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      Correlation between iPTH Levels on the First Postoperative Day After Total Thyroidectomy and Permanent Hypoparathyroidism: Our Experience

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          Abstract

          Permanent hypoparathyroidism is the most common long-term complication after thyroidectomy. We evaluated whether iPTH concentrations on the first postoperative day may be a good predictor of this complication.

          Patients undergoing thyroidectomy in our Unit between January 2017 and February 2018 who developed postsurgical hypoparathyroidism were analysed. According to iPTH values on the first postoperative day and on the basis of the detection threshold of the iPTH test used, patients were divided into 2 groups: Group A (iPTH < 6.3 pg/mL, undetectable), Group B (iPTH ≥ 6.3 pg/mL).

          Seventy-five patients were included in this study: 64 in Group A and 11 in Group B. Permanent hypoparathyroidism occurred in 14 (21.88%) patients in Group A, while none developed this complication in Group B. When iPTH was < 6.3 pg/mL, the sensitivity for the prediction of permanent hypoparathyroidism was 100%, the specificity was 18.03%, the positive predictive value was 21.88% and the negative predictive value was 100%.

          No patient with iPTH ≥ 6.3 pg/mL on the first postoperative day developed permanent hypoparathyroidism. On the other hand, iPTH concentrations < 6.3 pg/mL have not proved to be a strong predictor of this condition. However, this cut-off value can be useful to identify patients at risk of developing this complication.

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          Most cited references 41

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          Hypoparathyroidism in the adult: epidemiology, diagnosis, pathophysiology, target-organ involvement, treatment, and challenges for future research.

          Recent advances in understanding the epidemiology, genetics, diagnosis, clinical presentations, skeletal involvement, and therapeutic approaches to hypoparathyroidism led to the First International Workshop on Hypoparathyroidism that was held in 2009. At this conference, a group of experts convened to discuss these issues with a view towards a future research agenda for this disease. This review, which focuses primarily on hypoparathyroidism in the adult, provides a comprehensive summary of the latest information on this disease. Copyright © 2011 American Society for Bone and Mineral Research.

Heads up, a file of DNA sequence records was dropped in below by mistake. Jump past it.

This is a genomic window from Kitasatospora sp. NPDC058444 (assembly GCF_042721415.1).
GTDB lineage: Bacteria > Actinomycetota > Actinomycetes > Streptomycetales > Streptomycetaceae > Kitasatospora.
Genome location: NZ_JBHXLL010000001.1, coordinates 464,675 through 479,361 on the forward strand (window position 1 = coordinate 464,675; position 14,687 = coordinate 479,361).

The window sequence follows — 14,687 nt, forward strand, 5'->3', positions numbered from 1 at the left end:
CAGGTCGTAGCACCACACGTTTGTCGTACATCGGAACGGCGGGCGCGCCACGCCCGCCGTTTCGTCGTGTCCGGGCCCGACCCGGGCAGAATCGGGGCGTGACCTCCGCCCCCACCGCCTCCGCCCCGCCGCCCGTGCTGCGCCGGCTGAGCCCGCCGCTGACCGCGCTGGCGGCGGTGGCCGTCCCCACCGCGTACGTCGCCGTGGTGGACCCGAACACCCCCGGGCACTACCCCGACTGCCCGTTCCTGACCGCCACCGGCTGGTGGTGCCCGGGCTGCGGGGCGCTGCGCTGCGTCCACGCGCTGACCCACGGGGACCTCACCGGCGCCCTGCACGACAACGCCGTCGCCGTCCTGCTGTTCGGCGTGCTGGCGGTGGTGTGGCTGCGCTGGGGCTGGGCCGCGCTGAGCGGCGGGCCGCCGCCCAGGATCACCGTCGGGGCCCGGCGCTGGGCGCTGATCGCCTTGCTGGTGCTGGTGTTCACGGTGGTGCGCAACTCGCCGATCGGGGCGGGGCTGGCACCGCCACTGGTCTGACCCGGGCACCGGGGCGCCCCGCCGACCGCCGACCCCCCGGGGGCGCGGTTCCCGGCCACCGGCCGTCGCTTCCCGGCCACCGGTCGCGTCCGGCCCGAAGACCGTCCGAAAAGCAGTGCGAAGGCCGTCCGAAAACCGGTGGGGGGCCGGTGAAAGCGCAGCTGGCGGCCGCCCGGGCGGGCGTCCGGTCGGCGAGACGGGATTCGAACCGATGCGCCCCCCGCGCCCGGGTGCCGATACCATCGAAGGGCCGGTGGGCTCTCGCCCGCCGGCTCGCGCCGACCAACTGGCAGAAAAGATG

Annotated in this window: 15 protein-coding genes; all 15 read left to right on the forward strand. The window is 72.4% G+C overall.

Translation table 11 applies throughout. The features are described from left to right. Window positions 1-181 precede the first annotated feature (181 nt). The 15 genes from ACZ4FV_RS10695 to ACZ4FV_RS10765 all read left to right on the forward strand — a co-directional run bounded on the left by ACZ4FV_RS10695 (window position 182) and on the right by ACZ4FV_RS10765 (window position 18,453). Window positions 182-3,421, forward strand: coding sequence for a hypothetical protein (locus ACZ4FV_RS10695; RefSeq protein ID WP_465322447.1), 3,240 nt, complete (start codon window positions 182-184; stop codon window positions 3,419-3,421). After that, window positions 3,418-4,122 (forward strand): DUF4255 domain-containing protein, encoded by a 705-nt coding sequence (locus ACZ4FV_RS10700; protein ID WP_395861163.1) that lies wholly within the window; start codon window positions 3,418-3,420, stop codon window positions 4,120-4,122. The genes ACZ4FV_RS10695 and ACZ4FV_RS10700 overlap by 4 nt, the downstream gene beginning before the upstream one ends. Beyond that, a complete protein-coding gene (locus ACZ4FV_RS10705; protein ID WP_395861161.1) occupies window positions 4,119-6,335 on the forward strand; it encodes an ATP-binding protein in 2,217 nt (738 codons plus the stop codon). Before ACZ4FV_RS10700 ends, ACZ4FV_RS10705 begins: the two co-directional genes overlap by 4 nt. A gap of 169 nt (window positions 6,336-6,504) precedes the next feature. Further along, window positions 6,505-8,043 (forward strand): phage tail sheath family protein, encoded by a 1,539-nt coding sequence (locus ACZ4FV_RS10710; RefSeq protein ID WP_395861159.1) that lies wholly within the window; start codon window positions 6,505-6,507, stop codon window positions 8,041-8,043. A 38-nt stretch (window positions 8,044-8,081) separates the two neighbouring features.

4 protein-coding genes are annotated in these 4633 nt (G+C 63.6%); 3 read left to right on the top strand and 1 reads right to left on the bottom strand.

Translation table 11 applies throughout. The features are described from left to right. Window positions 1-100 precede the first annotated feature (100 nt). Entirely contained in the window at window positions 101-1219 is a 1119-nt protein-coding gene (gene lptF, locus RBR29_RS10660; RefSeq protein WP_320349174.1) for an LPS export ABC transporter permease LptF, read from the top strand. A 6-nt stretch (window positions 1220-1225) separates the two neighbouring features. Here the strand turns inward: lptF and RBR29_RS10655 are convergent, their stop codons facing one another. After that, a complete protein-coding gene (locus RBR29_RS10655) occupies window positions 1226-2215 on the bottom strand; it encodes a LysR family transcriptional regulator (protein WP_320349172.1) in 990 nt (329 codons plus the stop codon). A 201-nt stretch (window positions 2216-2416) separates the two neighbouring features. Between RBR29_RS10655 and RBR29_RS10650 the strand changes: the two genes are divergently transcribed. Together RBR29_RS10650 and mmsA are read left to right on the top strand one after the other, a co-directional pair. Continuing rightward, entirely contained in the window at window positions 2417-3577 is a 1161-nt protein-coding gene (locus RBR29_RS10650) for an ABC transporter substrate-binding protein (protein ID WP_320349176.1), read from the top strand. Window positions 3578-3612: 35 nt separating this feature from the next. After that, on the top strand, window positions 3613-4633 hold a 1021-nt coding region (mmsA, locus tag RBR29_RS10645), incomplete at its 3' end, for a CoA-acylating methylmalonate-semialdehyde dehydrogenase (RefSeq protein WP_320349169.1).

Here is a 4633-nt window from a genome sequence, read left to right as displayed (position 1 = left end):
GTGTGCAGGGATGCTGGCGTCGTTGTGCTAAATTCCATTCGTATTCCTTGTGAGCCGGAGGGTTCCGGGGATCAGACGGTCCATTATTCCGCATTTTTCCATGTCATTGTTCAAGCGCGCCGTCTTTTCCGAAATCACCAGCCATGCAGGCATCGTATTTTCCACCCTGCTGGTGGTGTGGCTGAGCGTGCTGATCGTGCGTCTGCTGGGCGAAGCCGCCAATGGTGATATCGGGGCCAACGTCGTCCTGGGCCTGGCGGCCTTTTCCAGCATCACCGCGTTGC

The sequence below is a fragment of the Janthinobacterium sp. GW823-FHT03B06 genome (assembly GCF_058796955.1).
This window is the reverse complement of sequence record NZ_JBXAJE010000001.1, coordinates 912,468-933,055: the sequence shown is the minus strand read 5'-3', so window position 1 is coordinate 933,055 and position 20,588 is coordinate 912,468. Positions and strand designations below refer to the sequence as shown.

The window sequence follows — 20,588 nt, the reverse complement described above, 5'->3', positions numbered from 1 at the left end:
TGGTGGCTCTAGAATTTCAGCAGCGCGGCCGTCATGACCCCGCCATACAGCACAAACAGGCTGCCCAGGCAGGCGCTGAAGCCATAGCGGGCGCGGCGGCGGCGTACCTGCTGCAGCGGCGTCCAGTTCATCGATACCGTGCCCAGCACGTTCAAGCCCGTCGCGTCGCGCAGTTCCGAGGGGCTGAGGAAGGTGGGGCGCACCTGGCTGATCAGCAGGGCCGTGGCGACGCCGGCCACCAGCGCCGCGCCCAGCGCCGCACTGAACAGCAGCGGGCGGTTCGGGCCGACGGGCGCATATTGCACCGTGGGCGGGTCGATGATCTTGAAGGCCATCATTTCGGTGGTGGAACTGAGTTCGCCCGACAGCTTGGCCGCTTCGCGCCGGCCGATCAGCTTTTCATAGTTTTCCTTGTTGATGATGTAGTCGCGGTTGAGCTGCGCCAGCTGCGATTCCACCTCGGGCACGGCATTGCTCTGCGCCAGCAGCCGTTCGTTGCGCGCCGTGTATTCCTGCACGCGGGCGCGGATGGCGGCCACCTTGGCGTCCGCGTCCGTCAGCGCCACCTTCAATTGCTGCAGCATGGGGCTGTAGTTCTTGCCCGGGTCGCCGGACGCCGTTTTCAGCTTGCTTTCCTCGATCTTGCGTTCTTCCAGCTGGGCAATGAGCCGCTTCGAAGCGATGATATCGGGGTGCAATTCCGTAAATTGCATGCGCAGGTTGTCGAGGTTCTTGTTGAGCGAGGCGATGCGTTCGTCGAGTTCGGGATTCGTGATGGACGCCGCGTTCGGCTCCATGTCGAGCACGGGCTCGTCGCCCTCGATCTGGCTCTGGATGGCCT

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            Hypocalcemia following thyroid surgery: incidence and prediction of outcome.

            Postoperative hypocalcemia is a common and most often transient event after extensive thyroid surgery. It may reveal iatrogenic injury to the parathyroid glands and permanent hypoparathyroidism. We prospectively evaluated the incidence of hypocalcemia and permanent hypoparathyroidism following total or subtotal thyroidectomy in 1071 consecutive patients operated during 1990-1991. We then determined in a cross-sectional study which early clinical and biochemical characteristics of patients experiencing postoperative hypocalcemia correlated with the long-term outcome. Postoperative calcemia under 2 mmol/l was observed in 58 patients (5. 4%). In 40 patients hypocalcemia was considered severe (confirmed for more than 2 days, symptomatic or both). At 1 year after surgery five patients (0.5%) had persistent hypocalcemia. We found that patients carried a high risk for permanent hypoparathyroidism if fewer than three parathyroid glands were preserved in situ during surgery or the early serum parathyroid hormone level was /= 4 mg/dl under oral calcium therapy. When one or more of these criteria are present, long-term follow-up should be enforced to check for chronic hypocalcemia and to avoid its severe complications by appropriate supplement therapy.